Anyone who has ever used a hair dryer knows that heat tools can do wonders for making hair behave the way we want it to. Most people also know that too much heat styling is damaging – but not necessarily why. It all has to do with the second kind of chemical bond we mentioned above, hydrogen bonds. 

Heat is less damaging than permanent methods, but that doesn’t mean it’s risk free. You still run the risk of chemically altering the very structure of your hair. 

Hydrogen bonds are quite strong and responsible for holding a lot of your hair’s natural texture in place. In a quirk of nature, they’re also temporary. Water famously disrupts hydrogen bonds in hair, erasing the wave pattern temporarily. Each and every water molecule is an expert at hydrogen bonding, capable of hydrogen bonding with three other water molecules at once. When hair gets wet, water molecules are more than happy to step in and break the hydrogen bonds keeping your wave pattern in place. When hair dries out? The hydrogen bonds are re-established – sometimes in a new pattern depending on how the damp hair was handled.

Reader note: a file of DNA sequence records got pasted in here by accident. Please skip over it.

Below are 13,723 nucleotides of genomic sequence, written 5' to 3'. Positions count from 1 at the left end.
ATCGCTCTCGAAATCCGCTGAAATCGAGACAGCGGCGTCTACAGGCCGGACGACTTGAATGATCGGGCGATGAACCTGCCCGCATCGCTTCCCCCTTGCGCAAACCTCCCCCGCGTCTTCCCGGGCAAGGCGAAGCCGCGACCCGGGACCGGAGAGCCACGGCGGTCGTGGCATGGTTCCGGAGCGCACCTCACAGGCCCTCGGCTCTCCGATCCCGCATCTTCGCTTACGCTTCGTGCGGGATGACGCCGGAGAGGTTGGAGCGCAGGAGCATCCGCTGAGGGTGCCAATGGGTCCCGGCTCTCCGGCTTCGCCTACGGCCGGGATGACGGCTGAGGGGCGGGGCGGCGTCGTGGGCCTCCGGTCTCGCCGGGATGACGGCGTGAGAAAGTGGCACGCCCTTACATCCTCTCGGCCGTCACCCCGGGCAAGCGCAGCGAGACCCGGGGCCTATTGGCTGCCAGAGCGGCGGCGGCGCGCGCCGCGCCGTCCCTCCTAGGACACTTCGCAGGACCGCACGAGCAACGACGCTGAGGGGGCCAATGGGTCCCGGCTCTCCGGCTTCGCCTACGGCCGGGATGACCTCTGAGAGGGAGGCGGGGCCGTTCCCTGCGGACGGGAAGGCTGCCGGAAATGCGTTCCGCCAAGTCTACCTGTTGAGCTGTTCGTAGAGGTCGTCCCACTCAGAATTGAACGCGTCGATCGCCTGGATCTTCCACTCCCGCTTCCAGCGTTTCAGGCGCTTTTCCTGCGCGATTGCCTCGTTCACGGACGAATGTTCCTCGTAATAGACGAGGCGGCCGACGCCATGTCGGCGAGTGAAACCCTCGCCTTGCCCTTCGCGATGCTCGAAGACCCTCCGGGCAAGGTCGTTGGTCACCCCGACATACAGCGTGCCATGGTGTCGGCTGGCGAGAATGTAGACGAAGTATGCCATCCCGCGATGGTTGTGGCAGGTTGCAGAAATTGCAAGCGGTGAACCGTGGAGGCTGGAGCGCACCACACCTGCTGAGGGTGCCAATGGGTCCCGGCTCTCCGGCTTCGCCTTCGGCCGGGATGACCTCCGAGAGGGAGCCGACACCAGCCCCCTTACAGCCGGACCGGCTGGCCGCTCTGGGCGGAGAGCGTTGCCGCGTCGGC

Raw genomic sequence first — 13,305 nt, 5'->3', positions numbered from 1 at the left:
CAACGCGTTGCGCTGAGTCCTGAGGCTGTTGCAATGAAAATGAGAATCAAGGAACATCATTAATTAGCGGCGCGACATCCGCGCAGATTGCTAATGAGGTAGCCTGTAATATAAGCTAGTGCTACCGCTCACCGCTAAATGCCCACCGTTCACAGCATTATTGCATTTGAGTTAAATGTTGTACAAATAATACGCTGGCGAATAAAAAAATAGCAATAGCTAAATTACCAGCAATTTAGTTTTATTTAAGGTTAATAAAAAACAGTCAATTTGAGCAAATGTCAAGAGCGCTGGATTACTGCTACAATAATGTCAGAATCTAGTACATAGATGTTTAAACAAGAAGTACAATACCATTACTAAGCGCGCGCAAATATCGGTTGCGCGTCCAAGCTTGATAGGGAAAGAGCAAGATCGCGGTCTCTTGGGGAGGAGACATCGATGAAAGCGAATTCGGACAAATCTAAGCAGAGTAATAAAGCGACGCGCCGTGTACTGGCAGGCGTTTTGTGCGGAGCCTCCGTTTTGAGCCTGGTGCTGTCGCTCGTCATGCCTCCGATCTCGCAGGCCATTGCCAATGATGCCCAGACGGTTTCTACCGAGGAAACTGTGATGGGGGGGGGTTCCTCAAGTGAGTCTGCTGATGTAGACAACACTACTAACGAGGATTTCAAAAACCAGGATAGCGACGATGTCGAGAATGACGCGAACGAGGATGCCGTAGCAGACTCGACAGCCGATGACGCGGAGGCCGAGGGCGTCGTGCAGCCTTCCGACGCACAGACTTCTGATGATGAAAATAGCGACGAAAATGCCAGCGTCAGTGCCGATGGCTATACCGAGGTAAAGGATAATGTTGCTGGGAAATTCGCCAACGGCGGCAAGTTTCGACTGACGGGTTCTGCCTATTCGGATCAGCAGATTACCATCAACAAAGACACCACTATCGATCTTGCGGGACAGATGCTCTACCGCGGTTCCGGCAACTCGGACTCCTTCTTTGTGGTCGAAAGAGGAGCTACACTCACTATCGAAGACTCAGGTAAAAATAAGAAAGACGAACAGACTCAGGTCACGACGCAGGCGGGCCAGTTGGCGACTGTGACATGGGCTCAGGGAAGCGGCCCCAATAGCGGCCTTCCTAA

Heat can also disrupt hydrogen bonds. Kinetic energy from heat causes the hydrogen bonds to vibrate and break. When the hair cools, hydrogen bonds reset in the new desired style and shape. 

Because water also disrupts these hydrogen bonds, these new heat-formed styles ‘wash out’ quickly as soon as you shower, letting hair reset back to its natural state. 

So, if the bonds you’re disrupting are temporary, and the styles wash out with water, what’s the big deal with heat?